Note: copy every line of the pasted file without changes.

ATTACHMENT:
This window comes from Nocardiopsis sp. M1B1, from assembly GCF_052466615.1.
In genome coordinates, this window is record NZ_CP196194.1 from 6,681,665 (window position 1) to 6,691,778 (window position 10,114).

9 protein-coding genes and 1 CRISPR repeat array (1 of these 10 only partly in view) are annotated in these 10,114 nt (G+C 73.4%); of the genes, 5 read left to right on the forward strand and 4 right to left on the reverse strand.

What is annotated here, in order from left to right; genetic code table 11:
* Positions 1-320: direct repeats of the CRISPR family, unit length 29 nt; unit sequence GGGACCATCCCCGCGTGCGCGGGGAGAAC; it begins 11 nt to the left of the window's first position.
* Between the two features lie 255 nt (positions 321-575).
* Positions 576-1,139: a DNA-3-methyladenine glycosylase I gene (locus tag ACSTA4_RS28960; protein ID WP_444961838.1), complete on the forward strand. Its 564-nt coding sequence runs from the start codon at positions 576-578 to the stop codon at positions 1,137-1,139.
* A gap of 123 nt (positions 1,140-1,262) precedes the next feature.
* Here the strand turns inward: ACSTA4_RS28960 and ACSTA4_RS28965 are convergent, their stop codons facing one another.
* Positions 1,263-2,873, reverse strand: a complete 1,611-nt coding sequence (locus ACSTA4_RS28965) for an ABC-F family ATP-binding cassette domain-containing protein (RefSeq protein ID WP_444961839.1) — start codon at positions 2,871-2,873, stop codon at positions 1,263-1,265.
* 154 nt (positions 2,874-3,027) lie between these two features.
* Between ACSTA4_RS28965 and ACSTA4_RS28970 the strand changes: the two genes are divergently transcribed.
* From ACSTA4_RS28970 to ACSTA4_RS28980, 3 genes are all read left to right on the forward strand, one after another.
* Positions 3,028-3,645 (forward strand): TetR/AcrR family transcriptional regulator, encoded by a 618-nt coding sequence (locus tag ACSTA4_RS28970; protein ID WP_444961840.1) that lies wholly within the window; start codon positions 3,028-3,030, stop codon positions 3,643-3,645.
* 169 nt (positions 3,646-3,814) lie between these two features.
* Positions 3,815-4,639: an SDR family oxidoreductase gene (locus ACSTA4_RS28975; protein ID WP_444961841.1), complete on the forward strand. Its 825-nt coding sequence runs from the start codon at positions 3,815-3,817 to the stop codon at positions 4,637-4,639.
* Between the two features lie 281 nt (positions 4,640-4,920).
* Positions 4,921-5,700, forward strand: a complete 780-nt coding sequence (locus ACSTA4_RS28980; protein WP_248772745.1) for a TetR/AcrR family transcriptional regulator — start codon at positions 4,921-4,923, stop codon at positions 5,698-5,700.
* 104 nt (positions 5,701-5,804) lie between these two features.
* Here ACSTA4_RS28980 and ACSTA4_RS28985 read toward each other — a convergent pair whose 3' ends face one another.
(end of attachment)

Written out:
This window comes from Nocardiopsis sp. M1B1, from assembly GCF_052466615.1.
In genome coordinates, this window is record NZ_CP196194.1 from 6,681,665 (window position 1) to 6,691,778 (window position 10,114).

9 protein-coding genes and 1 CRISPR repeat array (1 of these 10 only partly in view) are annotated in these 10,114 nt (G+C 73.4%); of the genes, 5 read left to right on the forward strand and 4 right to left on the reverse strand.

What is annotated here, in order from left to right; genetic code table 11:
* Positions 1-320: direct repeats of the CRISPR family, unit length 29 nt; unit sequence GGGACCATCCCCGCGTGCGCGGGGAGAAC; it begins 11 nt to the left of the window's first position.
* Between the two features lie 255 nt (positions 321-575).
* Positions 576-1,139: a DNA-3-methyladenine glycosylase I gene (locus tag ACSTA4_RS28960; protein ID WP_444961838.1), complete on the forward strand. Its 564-nt coding sequence runs from the start codon at positions 576-578 to the stop codon at positions 1,137-1,139.
* A gap of 123 nt (positions 1,140-1,262) precedes the next feature.
* Here the strand turns inward: ACSTA4_RS28960 and ACSTA4_RS28965 are convergent, their stop codons facing one another.
* Positions 1,263-2,873, reverse strand: a complete 1,611-nt coding sequence (locus ACSTA4_RS28965) for an ABC-F family ATP-binding cassette domain-containing protein (RefSeq protein ID WP_444961839.1) — start codon at positions 2,871-2,873, stop codon at positions 1,263-1,265.
* 154 nt (positions 2,874-3,027) lie between these two features.
* Between ACSTA4_RS28965 and ACSTA4_RS28970 the strand changes: the two genes are divergently transcribed.
* From ACSTA4_RS28970 to ACSTA4_RS28980, 3 genes are all read left to right on the forward strand, one after another.
* Positions 3,028-3,645 (forward strand): TetR/AcrR family transcriptional regulator, encoded by a 618-nt coding sequence (locus tag ACSTA4_RS28970; protein ID WP_444961840.1) that lies wholly within the window; start codon positions 3,028-3,030, stop codon positions 3,643-3,645.
* 169 nt (positions 3,646-3,814) lie between these two features.
* Positions 3,815-4,639: an SDR family oxidoreductase gene (locus ACSTA4_RS28975; protein ID WP_444961841.1), complete on the forward strand. Its 825-nt coding sequence runs from the start codon at positions 3,815-3,817 to the stop codon at positions 4,637-4,639.
* Between the two features lie 281 nt (positions 4,640-4,920).
* Positions 4,921-5,700, forward strand: a complete 780-nt coding sequence (locus ACSTA4_RS28980; protein WP_248772745.1) for a TetR/AcrR family transcriptional regulator — start codon at positions 4,921-4,923, stop codon at positions 5,698-5,700.
* 104 nt (positions 5,701-5,804) lie between these two features.
* Here ACSTA4_RS28980 and ACSTA4_RS28985 read toward each other — a convergent pair whose 3' ends face one another.